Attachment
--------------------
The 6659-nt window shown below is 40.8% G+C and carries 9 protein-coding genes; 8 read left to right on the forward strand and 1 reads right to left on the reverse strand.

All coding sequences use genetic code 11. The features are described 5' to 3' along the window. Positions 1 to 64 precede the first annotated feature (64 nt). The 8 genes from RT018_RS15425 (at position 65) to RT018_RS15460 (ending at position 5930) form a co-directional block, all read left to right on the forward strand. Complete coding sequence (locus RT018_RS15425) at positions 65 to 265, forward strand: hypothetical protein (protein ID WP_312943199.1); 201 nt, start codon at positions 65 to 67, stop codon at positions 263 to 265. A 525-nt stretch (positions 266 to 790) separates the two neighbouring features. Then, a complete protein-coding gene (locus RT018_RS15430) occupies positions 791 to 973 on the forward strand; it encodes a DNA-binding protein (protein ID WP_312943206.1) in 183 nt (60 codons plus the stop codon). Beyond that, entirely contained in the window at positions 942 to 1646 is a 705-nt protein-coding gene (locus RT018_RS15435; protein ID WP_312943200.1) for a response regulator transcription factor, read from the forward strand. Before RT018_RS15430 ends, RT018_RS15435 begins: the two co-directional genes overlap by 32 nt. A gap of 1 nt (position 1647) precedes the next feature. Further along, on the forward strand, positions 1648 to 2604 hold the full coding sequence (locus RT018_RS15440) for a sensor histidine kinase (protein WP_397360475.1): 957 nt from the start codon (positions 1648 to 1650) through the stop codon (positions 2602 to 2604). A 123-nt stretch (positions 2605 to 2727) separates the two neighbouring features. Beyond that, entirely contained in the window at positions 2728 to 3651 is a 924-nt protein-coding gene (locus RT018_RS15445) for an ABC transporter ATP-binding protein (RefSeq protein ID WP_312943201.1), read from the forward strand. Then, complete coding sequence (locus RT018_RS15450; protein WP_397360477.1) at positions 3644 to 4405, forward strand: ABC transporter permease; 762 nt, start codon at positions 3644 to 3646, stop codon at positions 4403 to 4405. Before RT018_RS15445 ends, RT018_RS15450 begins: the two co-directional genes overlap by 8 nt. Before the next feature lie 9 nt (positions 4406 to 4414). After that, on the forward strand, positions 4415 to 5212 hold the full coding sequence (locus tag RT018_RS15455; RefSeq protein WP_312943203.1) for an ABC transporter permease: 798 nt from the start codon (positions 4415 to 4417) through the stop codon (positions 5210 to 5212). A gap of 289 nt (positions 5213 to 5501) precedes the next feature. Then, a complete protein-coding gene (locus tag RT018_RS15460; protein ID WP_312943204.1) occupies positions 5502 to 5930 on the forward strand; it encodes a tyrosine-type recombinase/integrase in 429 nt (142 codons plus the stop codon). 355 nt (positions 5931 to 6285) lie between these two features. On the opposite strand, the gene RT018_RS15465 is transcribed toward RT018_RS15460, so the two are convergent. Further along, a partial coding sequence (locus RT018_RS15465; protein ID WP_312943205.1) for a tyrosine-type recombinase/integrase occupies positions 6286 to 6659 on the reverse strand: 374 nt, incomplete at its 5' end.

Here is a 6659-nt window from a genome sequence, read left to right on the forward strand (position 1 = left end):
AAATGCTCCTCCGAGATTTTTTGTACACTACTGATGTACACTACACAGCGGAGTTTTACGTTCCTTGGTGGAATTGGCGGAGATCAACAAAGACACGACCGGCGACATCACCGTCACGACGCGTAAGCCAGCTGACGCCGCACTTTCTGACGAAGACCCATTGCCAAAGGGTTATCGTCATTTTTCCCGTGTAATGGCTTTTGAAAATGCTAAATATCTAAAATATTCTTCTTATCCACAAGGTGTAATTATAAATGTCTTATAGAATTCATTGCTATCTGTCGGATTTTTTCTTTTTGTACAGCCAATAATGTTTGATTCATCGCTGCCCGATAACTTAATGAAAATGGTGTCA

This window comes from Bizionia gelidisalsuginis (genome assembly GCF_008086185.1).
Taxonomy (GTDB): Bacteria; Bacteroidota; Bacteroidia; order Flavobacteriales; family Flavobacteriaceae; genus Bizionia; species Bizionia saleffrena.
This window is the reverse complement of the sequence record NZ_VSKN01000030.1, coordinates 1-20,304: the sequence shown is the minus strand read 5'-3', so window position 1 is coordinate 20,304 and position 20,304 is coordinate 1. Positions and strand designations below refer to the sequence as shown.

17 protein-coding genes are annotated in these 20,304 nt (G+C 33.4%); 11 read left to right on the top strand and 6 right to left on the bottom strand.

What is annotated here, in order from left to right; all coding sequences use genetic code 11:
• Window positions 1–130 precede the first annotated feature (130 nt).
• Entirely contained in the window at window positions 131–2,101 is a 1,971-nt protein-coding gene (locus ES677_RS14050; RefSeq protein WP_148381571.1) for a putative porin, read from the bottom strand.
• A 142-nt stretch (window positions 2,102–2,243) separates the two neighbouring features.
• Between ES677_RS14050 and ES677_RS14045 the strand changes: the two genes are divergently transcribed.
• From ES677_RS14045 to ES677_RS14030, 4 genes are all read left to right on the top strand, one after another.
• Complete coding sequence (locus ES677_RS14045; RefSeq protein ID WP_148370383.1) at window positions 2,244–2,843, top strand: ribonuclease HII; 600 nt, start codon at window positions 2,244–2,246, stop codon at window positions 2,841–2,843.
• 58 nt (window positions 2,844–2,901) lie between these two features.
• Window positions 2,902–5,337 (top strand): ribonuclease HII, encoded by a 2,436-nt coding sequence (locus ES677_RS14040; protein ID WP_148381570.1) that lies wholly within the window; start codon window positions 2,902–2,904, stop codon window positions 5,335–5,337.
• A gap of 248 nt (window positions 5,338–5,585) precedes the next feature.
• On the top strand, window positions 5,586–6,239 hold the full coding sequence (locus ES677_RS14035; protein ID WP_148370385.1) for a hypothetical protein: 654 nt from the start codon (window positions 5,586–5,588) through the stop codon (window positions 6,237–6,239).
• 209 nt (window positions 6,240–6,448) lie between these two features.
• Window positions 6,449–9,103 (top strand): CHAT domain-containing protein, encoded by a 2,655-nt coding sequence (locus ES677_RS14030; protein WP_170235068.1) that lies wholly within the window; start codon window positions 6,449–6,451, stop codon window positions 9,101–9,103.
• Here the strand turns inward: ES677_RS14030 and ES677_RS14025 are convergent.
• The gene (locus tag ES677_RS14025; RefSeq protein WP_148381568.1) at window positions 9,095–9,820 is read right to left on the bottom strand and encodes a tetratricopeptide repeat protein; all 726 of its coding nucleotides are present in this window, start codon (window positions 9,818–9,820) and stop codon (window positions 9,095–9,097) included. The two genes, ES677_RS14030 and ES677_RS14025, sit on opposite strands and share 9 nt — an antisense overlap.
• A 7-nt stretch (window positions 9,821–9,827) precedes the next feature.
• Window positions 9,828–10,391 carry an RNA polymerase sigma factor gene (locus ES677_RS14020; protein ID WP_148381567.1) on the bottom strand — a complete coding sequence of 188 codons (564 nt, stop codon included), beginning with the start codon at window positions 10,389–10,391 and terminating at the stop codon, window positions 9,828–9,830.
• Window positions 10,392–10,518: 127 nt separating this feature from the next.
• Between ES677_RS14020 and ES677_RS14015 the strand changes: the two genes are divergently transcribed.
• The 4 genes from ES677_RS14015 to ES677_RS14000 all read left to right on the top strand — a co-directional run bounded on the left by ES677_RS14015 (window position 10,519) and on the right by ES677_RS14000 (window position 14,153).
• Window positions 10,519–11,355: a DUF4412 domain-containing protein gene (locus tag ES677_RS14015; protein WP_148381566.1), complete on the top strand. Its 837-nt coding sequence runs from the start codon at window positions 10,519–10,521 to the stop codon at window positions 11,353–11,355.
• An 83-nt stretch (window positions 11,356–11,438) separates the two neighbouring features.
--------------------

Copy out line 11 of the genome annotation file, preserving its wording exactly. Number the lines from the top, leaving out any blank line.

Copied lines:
• Entirely contained in the window at window positions 131–2,101 is a 1,971-nt protein-coding gene (locus ES677_RS14050; RefSeq protein WP_148381571.1) for a putative porin, read from the bottom strand.